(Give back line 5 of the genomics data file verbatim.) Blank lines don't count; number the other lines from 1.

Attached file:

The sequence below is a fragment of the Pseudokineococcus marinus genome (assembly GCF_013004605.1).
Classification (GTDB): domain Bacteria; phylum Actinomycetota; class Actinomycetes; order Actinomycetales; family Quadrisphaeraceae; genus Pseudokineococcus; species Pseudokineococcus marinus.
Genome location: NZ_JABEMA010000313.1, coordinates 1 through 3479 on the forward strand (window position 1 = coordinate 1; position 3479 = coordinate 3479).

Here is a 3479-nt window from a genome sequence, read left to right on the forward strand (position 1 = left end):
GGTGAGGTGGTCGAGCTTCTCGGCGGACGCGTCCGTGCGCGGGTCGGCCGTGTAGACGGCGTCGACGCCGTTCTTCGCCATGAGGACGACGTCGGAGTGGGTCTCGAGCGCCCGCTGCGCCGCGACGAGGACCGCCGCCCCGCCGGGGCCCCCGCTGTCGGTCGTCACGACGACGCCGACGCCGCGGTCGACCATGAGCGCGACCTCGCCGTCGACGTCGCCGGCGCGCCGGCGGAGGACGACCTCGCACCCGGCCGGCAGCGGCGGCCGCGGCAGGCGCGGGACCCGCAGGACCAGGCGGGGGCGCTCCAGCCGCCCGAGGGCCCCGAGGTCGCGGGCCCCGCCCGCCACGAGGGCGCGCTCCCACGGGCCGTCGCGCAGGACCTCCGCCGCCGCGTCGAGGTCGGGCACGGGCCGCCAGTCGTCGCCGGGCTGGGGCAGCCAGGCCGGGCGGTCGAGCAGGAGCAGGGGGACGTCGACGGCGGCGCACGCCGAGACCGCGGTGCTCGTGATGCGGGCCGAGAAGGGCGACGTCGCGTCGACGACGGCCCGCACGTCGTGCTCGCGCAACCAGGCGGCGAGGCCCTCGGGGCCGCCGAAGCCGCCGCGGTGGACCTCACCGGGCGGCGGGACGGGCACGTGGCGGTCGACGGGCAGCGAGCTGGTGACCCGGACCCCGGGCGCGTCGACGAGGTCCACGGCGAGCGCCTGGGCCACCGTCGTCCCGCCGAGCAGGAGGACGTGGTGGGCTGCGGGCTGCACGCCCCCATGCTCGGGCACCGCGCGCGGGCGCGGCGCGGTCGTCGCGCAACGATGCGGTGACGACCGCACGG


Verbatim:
GGTGAGGTGGTCGAGCTTCTCGGCGGACGCGTCCGTGCGCGGGTCGGCCGTGTAGACGGCGTCGACGCCGTTCTTCGCCATGAGGACGACGTCGGAGTGGGTCTCGAGCGCCCGCTGCGCCGCGACGAGGACCGCCGCCCCGCCGGGGCCCCCGCTGTCGGTCGTCACGACGACGCCGACGCCGCGGTCGACCATGAGCGCGACCTCGCCGTCGACGTCGCCGGCGCGCCGGCGGAGGACGACCTCGCACCCGGCCGGCAGCGGCGGCCGCGGCAGGCGCGGGACCCGCAGGACCAGGCGGGGGCGCTCCAGCCGCCCGAGGGCCCCGAGGTCGCGGGCCCCGCCCGCCACGAGGGCGCGCTCCCACGGGCCGTCGCGCAGGACCTCCGCCGCCGCGTCGAGGTCGGGCACGGGCCGCCAGTCGTCGCCGGGCTGGGGCAGCCAGGCCGGGCGGTCGAGCAGGAGCAGGGGGACGTCGACGGCGGCGCACGCCGAGACCGCGGTGCTCGTGATGCGGGCCGAGAAGGGCGACGTCGCGTCGACGACGGCCCGCACGTCGTGCTCGCGCAACCAGGCGGCGAGGCCCTCGGGGCCGCCGAAGCCGCCGCGGTGGACCTCACCGGGCGGCGGGACGGGCACGTGGCGGTCGACGGGCAGCGAGCTGGTGACCCGGACCCCGGGCGCGTCGACGAGGTCCACGGCGAGCGCCTGGGCCACCGTCGTCCCGCCGAGCAGGAGGACGTGGTGGGCTGCGGGCTGCACGCCCCCATGCTCGGGCACCGCGCGCGGGCGCGGCGCGGTCGTCGCGCAACGATGCGGTGACGACCGCACGG